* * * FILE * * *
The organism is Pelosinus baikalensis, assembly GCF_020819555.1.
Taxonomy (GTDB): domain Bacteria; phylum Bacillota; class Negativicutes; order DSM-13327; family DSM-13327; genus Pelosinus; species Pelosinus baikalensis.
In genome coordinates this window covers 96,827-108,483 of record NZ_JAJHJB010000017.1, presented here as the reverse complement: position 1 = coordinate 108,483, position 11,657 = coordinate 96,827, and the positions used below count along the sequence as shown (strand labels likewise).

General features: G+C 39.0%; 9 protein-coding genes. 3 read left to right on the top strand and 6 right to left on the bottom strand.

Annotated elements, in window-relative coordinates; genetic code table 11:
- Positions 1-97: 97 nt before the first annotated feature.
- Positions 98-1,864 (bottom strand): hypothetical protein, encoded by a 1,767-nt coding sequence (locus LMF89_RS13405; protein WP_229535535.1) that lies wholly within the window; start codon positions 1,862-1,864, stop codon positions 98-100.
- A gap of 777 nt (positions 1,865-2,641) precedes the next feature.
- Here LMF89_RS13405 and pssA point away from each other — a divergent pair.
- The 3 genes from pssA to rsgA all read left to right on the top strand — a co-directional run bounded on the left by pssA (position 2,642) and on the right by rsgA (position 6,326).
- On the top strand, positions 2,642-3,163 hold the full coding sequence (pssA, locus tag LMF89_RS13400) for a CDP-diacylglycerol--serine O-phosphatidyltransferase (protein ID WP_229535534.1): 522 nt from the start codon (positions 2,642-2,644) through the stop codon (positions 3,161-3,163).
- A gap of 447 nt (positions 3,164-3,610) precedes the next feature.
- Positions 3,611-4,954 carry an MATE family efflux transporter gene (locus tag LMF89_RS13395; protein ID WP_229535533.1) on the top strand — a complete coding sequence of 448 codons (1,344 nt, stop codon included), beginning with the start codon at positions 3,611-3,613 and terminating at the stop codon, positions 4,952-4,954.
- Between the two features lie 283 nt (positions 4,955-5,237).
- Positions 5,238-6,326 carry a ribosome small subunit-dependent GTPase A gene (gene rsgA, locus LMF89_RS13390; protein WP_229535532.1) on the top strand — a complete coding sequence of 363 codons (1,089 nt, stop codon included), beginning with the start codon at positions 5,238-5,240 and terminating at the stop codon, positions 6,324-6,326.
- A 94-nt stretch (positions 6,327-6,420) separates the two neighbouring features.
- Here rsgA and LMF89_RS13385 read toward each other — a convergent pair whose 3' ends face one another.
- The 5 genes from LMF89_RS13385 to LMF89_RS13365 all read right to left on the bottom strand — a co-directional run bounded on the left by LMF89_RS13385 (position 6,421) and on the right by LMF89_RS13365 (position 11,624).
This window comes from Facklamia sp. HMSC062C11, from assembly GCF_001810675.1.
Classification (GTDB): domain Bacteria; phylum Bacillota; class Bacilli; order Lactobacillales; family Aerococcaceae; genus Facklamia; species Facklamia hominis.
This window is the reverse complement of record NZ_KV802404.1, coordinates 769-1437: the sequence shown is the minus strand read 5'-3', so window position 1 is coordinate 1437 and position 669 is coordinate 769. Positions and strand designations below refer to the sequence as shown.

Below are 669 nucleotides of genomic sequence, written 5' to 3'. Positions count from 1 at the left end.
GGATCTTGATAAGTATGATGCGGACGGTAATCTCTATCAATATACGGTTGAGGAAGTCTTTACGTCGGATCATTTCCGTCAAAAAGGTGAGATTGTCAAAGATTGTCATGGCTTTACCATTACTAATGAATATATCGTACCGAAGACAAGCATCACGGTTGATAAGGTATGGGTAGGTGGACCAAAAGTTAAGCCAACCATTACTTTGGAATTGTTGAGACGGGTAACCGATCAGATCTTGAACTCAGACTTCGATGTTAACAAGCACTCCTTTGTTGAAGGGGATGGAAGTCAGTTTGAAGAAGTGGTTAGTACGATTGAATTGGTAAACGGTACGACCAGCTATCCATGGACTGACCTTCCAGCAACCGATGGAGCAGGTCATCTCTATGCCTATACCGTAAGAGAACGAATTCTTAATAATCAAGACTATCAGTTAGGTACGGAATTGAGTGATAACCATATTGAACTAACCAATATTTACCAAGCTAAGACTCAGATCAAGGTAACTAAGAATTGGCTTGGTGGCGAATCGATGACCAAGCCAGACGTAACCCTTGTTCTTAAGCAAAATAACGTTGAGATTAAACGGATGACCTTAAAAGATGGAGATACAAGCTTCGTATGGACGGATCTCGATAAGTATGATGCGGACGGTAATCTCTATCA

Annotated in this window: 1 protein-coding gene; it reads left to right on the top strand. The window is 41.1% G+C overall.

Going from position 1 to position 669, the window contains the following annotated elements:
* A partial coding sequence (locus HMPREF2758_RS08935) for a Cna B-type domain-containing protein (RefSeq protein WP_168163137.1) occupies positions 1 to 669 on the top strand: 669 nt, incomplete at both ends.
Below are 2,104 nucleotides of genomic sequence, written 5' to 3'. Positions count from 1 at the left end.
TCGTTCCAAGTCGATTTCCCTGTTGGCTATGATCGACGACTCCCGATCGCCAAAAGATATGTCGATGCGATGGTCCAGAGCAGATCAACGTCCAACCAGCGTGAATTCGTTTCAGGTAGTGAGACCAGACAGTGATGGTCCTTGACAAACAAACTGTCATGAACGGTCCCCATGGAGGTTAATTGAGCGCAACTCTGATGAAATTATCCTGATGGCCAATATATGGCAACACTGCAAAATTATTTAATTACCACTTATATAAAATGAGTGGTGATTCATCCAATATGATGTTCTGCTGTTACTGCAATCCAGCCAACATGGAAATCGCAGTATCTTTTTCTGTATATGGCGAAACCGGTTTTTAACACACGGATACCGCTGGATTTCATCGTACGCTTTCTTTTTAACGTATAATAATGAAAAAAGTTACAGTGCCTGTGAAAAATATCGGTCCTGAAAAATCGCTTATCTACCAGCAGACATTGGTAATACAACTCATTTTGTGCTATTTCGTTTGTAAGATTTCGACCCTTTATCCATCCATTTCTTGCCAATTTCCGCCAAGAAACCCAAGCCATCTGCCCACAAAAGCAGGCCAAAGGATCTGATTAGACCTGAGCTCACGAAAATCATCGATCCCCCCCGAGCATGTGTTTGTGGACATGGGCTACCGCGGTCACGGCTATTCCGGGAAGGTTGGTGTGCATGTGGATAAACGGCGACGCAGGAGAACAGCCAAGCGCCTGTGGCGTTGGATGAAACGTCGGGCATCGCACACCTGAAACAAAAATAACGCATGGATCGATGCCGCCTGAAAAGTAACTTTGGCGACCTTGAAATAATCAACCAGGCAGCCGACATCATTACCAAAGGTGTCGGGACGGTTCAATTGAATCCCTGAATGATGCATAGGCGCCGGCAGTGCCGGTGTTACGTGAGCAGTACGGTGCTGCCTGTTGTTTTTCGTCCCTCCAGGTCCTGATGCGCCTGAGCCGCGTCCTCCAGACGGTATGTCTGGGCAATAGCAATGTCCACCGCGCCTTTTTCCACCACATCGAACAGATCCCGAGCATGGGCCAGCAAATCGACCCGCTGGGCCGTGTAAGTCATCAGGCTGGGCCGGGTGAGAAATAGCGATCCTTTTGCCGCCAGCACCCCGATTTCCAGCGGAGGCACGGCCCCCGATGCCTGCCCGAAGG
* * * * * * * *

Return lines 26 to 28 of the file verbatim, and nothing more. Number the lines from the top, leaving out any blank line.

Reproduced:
* A partial coding sequence (locus HMPREF2758_RS08935) for a Cna B-type domain-containing protein (RefSeq protein WP_168163137.1) occupies positions 1 to 669 on the top strand: 669 nt, incomplete at both ends.
Below are 2,104 nucleotides of genomic sequence, written 5' to 3'. Positions count from 1 at the left end.
TCGTTCCAAGTCGATTTCCCTGTTGGCTATGATCGACGACTCCCGATCGCCAAAAGATATGTCGATGCGATGGTCCAGAGCAGATCAACGTCCAACCAGCGTGAATTCGTTTCAGGTAGTGAGACCAGACAGTGATGGTCCTTGACAAACAAACTGTCATGAACGGTCCCCATGGAGGTTAATTGAGCGCAACTCTGATGAAATTATCCTGATGGCCAATATATGGCAACACTGCAAAATTATTTAATTACCACTTATATAAAATGAGTGGTGATTCATCCAATATGATGTTCTGCTGTTACTGCAATCCAGCCAACATGGAAATCGCAGTATCTTTTTCTGTATATGGCGAAACCGGTTTTTAACACACGGATACCGCTGGATTTCATCGTACGCTTTCTTTTTAACGTATAATAATGAAAAAAGTTACAGTGCCTGTGAAAAATATCGGTCCTGAAAAATCGCTTATCTACCAGCAGACATTGGTAATACAACTCATTTTGTGCTATTTCGTTTGTAAGATTTCGACCCTTTATCCATCCATTTCTTGCCAATTTCCGCCAAGAAACCCAAGCCATCTGCCCACAAAAGCAGGCCAAAGGATCTGATTAGACCTGAGCTCACGAAAATCATCGATCCCCCCCGAGCATGTGTTTGTGGACATGGGCTACCGCGGTCACGGCTATTCCGGGAAGGTTGGTGTGCATGTGGATAAACGGCGACGCAGGAGAACAGCCAAGCGCCTGTGGCGTTGGATGAAACGTCGGGCATCGCACACCTGAAACAAAAATAACGCATGGATCGATGCCGCCTGAAAAGTAACTTTGGCGACCTTGAAATAATCAACCAGGCAGCCGACATCATTACCAAAGGTGTCGGGACGGTTCAATTGAATCCCTGAATGATGCATAGGCGCCGGCAGTGCCGGTGTTACGTGAGCAGTACGGTGCTGCCTGTTGTTTTTCGTCCCTCCAGGTCCTGATGCGCCTGAGCCGCGTCCTCCAGACGGTATGTCTGGGCAATAGCAATGTCCACCGCGCCTTTTTCCACCACATCGAACAGATCCCGAGCATGGGCCAGCAAATCGACCCGCTGGGCCGTGTAAGTCATCAGGCTGGGCCGGGTGAGAAATAGCGATCCTTTTGCCGCCAGCACCCCGATTTCCAGCGGAGGCACGGCCCCCGATGCCTGCCCGAAGG